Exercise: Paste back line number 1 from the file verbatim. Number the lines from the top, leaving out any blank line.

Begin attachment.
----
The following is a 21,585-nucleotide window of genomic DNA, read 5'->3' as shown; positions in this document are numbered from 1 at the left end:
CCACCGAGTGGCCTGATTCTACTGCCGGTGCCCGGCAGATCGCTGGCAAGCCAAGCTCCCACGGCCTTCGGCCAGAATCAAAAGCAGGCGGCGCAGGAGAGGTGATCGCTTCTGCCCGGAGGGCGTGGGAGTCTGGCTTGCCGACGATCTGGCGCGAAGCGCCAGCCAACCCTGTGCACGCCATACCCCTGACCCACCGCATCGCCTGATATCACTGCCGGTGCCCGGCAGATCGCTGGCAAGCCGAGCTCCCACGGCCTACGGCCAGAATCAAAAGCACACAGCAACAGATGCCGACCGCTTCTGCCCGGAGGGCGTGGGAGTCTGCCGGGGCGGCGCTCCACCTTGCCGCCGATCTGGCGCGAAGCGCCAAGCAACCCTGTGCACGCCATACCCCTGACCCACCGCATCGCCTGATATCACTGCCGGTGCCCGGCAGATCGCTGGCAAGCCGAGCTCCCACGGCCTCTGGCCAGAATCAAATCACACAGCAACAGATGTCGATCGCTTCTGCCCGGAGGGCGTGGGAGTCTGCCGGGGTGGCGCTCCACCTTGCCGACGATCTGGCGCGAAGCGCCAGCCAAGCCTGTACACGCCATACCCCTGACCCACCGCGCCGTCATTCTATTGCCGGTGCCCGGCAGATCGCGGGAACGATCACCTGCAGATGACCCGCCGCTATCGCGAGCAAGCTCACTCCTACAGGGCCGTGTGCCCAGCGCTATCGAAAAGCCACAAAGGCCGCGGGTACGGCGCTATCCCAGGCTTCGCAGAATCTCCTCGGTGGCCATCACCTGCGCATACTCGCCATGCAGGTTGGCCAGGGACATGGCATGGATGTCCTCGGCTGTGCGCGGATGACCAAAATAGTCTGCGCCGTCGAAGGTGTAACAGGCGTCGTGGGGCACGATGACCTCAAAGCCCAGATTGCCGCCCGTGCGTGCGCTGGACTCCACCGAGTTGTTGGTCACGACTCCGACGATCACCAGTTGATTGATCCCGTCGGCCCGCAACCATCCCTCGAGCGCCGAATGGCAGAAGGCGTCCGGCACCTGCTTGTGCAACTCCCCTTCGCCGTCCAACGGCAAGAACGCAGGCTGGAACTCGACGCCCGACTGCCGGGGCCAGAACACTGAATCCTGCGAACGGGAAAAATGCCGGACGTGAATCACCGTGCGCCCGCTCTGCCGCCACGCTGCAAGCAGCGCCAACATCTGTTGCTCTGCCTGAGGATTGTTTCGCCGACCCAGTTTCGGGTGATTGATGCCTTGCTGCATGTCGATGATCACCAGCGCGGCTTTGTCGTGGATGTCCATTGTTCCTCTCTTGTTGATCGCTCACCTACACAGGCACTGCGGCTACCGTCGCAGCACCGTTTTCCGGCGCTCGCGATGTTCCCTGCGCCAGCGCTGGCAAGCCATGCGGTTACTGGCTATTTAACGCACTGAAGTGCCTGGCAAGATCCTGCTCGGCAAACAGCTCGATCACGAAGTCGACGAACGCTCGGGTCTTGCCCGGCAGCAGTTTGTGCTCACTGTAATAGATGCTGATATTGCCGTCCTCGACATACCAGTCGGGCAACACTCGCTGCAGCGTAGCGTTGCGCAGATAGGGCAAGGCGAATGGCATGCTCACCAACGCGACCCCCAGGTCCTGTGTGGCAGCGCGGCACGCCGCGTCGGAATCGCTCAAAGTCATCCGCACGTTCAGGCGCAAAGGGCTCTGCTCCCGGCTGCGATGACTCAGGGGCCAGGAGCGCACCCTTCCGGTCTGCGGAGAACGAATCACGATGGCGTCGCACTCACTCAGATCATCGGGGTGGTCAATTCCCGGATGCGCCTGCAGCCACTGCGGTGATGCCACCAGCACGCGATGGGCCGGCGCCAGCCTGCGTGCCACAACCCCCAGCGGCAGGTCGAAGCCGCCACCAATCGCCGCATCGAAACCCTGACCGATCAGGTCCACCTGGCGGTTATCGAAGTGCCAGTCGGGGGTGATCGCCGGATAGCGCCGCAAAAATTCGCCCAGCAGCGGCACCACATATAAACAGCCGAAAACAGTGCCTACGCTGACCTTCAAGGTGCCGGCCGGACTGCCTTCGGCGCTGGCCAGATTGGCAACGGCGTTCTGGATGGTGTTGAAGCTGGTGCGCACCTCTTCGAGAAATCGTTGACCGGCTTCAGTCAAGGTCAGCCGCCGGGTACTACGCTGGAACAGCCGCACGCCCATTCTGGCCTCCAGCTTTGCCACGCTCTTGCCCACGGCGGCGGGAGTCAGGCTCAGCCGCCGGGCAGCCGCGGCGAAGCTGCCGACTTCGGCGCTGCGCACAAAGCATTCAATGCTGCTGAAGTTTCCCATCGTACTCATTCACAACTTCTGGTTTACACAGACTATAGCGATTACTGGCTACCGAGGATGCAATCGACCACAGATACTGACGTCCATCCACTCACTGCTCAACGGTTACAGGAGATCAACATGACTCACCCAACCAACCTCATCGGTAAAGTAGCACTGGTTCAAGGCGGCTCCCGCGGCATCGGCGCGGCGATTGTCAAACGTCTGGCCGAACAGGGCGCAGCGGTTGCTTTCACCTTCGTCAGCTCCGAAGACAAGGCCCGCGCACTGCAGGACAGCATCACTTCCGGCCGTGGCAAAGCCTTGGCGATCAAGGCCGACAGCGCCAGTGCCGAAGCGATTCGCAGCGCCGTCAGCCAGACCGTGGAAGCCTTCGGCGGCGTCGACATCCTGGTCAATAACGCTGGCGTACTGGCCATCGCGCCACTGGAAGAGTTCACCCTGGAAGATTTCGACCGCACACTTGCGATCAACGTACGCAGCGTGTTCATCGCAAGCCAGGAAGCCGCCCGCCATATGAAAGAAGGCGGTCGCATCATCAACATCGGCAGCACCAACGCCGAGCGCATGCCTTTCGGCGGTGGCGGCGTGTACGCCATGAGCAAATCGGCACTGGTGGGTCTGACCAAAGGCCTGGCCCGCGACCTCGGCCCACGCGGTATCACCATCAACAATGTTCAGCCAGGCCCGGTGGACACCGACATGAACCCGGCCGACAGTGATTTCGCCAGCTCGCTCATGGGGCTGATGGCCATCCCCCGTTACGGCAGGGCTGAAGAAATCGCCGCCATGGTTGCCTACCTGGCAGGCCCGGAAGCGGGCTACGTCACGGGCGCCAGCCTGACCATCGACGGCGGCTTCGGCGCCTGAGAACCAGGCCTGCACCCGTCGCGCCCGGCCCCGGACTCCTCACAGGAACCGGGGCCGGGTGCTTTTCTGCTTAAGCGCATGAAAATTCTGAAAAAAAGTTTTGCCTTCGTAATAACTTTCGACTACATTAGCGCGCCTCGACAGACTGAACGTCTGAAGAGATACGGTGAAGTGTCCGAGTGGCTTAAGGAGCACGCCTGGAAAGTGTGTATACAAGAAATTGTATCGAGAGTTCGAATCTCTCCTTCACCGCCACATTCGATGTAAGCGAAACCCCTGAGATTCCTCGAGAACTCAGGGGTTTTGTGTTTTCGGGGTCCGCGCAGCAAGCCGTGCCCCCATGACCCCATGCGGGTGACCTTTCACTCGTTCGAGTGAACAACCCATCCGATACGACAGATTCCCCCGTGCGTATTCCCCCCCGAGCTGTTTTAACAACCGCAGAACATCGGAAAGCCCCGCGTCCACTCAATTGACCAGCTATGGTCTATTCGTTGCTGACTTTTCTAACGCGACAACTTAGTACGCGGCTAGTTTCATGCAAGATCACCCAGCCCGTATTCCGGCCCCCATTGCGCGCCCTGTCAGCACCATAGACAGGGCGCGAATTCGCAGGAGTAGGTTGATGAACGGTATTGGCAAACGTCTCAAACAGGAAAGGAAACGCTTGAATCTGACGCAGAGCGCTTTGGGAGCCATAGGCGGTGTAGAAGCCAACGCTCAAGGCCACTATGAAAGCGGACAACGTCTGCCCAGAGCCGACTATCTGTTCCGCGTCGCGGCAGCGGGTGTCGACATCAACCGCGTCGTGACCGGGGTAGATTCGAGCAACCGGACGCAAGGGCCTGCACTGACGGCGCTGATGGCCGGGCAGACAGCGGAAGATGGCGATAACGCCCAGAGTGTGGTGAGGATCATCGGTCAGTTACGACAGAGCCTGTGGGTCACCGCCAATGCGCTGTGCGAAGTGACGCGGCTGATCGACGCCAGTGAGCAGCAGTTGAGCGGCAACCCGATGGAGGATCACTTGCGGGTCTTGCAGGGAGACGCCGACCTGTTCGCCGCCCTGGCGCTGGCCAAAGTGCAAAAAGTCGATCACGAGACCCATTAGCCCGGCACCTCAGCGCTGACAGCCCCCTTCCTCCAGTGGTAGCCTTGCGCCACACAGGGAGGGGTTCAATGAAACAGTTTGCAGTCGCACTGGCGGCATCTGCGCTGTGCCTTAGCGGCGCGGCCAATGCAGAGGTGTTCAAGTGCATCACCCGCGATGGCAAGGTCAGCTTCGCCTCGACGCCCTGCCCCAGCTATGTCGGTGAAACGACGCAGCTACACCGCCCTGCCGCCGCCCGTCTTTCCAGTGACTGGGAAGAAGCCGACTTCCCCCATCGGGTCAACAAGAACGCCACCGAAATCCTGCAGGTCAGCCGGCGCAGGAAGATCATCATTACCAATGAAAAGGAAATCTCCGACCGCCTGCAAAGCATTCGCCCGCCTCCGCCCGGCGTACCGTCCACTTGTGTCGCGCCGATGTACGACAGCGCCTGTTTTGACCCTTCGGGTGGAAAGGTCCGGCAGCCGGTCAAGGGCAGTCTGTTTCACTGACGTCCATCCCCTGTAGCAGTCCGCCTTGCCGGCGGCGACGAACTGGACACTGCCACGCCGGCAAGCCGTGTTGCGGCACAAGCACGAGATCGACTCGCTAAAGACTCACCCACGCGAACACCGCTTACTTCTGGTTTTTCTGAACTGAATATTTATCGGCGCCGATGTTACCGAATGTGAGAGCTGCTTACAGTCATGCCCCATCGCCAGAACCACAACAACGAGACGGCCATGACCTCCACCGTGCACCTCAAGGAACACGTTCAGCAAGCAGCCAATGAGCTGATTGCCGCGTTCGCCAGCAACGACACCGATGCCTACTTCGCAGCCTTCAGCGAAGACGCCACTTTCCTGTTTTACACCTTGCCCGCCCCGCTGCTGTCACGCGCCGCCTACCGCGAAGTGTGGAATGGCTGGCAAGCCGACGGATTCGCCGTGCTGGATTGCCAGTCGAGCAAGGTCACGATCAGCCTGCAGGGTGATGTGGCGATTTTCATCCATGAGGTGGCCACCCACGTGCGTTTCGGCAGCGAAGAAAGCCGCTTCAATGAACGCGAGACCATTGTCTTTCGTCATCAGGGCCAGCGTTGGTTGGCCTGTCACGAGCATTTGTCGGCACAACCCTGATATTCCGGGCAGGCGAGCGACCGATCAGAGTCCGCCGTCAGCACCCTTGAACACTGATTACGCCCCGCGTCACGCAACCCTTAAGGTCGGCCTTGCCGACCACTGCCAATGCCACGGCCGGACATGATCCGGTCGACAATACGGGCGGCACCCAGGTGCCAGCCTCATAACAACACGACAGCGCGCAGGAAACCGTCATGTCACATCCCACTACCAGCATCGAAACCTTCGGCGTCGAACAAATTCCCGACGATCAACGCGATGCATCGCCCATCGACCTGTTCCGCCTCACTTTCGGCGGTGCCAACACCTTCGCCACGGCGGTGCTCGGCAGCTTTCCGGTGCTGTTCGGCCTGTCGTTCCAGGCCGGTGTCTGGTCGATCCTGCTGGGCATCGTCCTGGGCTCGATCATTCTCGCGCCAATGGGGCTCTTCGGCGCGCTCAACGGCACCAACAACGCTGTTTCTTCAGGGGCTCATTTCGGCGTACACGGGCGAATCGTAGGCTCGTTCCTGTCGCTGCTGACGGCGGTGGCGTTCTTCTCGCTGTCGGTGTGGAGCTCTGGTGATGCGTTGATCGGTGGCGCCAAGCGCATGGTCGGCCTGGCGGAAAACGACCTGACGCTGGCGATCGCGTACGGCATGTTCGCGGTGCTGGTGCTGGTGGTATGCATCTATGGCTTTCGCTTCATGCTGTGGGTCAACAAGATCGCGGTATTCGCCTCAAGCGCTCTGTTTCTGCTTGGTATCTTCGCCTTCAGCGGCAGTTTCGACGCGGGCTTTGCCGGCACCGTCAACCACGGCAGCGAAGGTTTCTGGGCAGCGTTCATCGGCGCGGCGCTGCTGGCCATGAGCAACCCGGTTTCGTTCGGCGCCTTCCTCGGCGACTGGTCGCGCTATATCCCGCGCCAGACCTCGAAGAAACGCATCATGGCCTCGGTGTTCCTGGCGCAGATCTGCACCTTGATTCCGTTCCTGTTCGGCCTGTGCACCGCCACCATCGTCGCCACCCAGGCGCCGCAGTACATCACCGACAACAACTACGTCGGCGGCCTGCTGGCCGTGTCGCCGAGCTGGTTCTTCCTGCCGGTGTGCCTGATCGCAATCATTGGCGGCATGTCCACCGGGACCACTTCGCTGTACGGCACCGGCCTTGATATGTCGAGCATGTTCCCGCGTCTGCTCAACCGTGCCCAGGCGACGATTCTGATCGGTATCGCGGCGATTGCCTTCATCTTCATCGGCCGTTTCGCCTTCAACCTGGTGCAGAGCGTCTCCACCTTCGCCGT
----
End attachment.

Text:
The following is a 21,585-nucleotide window of genomic DNA, read 5'->3' as shown; positions in this document are numbered from 1 at the left end: